Advertisement
JIS News

Story Highlights

  • They repeated time after time, “Bolt”, almost with reverence
  • The name Usain Bolt, the Jamaican colours and the national symbols are instantly recognizable
  • Name recognition has incredible potential for Jamaican tourism

For a few brief hours, businessman Hugh Graham of Paramount Chemicals knew what it felt like to be an international celebrity.

Mr. Graham, who was one of several businessmen accompanying Prime Minister, the Most Hon. Portia Simpson Miller on her recent visit to Beijing, China, found himself surrounded by quite a large group of friendly Chinese, in the middle of Tiananmen Square, who simply wanted to take a picture with him dressed in his black, green and gold Jamaican shirt.

There was no language barrier as they repeated time after time, “Bolt”, almost with reverence. Soon a long line was formed as repeatedly he patiently posed for photographs. Noticing the line getting longer and starting to feel tired, he made good his escape.

“That was a real good feeling, a real moment of feeling proud to be a Jamaican and a deep respect and understanding of what people like Usain Bolt and Shelly-Ann Fraser (Pryce) did when they came to Beijing in 2008,” Mr. Graham said, a few days later in an interview with JIS News.

From the Chinese capital of Beijing to the busy metropolis of Shanghai and right across the world’s most populous country, the name Usain Bolt, the Jamaican colours and the national symbols are instantly recognizable.

This was confirmed by Mayor of Shanghai, Mr. Yang Xiong, who informed the Prime Minister on her official visit to his city on August 24, that “Jamaica is actually a very familiar name to the Shanghai people because of two things, coffee and sprint athlete Bolt.”

Businessman and Chairman, Jamaica Fire Brigade, Jalil Dabdoub, believes this name recognition has incredible potential for Jamaican tourism.  “Just the fact that we are from Jamaica, it is almost like we are celebrities immediately. We are treated at a much higher level than you would normally see and I have been coming here for 25 years and I have seen the changes ever since Bolt won the (2008) Olympics,” he said.

Mr. Dabodoub, who was with Mr. Graham during his trip to Tiananmen Square, believes  the time is ripe for Chinese investment in tourism as well as the aggressive promotion of Jamaica as a destination for the thousands of Chinese who travel abroad each year.

It is a view shared by Jamaica’s Ambassador to China, His Excellency Ralph Thomas. Both men however, point to one main barrier, the current visa restriction.

“When the people came to us about tourism, they were saying that the difficulty that they had in terms of getting visa to get to Jamaica was one of the things that have been holding them back and I think that once that goes, once that opens up, we are going to see a lot of other areas (open up) with it,” Mr. Dabdoub said.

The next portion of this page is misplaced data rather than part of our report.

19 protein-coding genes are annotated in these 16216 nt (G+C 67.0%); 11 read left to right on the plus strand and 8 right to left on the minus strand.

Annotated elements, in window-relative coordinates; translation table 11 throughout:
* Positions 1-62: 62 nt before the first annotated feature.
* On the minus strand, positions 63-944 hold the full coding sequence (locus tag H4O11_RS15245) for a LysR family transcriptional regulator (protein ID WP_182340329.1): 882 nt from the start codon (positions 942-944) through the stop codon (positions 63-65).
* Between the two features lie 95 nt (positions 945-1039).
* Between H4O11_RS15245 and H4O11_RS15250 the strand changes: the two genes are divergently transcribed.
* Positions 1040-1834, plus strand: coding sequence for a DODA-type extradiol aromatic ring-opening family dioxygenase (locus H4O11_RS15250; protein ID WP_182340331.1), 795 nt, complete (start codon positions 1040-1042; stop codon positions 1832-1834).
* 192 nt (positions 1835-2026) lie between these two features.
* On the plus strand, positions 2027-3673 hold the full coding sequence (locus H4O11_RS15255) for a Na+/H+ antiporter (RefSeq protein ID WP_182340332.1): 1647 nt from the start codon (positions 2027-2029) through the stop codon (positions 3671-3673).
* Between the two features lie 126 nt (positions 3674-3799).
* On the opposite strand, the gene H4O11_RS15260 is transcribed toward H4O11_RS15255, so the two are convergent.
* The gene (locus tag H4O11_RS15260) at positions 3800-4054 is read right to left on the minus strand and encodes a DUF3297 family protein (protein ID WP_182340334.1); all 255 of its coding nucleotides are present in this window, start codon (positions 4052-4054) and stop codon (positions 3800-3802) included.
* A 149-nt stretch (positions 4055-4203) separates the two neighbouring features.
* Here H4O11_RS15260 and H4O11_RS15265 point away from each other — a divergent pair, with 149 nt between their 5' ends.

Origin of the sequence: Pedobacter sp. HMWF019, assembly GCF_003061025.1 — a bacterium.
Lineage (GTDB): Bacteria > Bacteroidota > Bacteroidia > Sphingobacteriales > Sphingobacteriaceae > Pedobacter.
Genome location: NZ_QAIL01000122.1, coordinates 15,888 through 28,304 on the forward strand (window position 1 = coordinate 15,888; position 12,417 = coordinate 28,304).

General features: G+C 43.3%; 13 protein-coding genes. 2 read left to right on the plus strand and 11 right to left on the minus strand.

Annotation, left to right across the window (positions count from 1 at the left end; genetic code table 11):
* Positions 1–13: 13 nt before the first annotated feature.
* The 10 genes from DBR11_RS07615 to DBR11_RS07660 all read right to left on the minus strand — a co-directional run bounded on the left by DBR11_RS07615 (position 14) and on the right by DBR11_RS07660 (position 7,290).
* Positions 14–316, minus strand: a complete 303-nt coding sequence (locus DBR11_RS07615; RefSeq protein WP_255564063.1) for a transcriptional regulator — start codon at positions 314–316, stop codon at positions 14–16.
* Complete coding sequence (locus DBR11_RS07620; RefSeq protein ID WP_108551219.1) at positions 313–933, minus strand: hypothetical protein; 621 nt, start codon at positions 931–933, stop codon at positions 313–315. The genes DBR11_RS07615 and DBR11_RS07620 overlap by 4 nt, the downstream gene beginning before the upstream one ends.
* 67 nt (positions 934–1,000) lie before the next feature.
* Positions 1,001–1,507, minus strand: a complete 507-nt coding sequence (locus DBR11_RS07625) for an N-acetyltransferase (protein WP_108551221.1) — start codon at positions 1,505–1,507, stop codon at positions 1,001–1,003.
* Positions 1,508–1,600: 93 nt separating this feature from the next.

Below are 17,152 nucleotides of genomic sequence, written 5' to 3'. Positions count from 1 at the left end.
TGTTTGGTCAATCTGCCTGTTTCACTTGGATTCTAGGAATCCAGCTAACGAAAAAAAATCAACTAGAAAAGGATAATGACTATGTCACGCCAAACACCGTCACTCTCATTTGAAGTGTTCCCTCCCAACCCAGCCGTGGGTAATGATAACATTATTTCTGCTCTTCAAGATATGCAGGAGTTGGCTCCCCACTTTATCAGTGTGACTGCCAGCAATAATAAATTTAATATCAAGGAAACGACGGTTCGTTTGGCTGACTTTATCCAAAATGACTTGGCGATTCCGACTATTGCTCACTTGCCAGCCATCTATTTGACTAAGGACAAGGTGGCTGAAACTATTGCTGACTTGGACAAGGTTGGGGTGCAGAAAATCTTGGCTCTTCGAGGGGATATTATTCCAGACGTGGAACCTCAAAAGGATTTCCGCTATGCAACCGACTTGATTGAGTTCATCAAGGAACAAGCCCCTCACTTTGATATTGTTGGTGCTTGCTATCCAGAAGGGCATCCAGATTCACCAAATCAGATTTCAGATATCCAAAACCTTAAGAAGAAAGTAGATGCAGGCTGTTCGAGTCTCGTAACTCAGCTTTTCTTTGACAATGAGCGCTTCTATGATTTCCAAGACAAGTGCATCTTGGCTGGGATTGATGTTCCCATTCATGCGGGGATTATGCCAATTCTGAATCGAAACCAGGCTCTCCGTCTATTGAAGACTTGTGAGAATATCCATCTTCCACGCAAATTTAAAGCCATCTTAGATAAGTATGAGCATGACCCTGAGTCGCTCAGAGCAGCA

Ambassador Thomas explains that with the Jamaican Embassy located in Beijing, the country’s capital, it can be quite expensive and time consuming for residents in other cities to acquire a visa to the island.

He supports the call for the removal of visa requirements. “My view of it is that visa abolition is something that could cause many visitors to come to Jamaica,” said Ambassador Thomas.

He further points out that with the rise of personal incomes in China, more persons are travelling to far destinations, are staying longer and spending more. Currently, Jamaica receives less than one per cent of its visitors from China.

The Ambassador may get his wish. On the final day of her trip to China, the Prime Minister informed that the Government will be revisiting the visa issue. “When we get back to Jamaica, working with your Ambassador to Jamaica, and our Ambassador to China, we are going to be looking at the whole question of the visa situation, so that Jamaica will be able to welcome more Chinese visitors,” Mrs. Simpson Miller said in a meeting with the Shanghai Mayor.

She pointed out that with the number of Chinese visiting other countries, “there is no reason that with our strong history and bond of friendship, Chinese visitors should not be visiting Jamaica as well.”

According to Mayor Yang, in the Caribbean, Jamaica falls second to neighbouring Cuba in terms of visitor arrivals from China.

Statistics show that in 2012 the number of outbound Chinese tourists was some 83,182,700, up 18.41 per cent when compared with 2011. They mostly visit the United States of America, Russia, France, Australia, Japan, South Korea, Malaysia, Singapore, Thailand and the Maldives.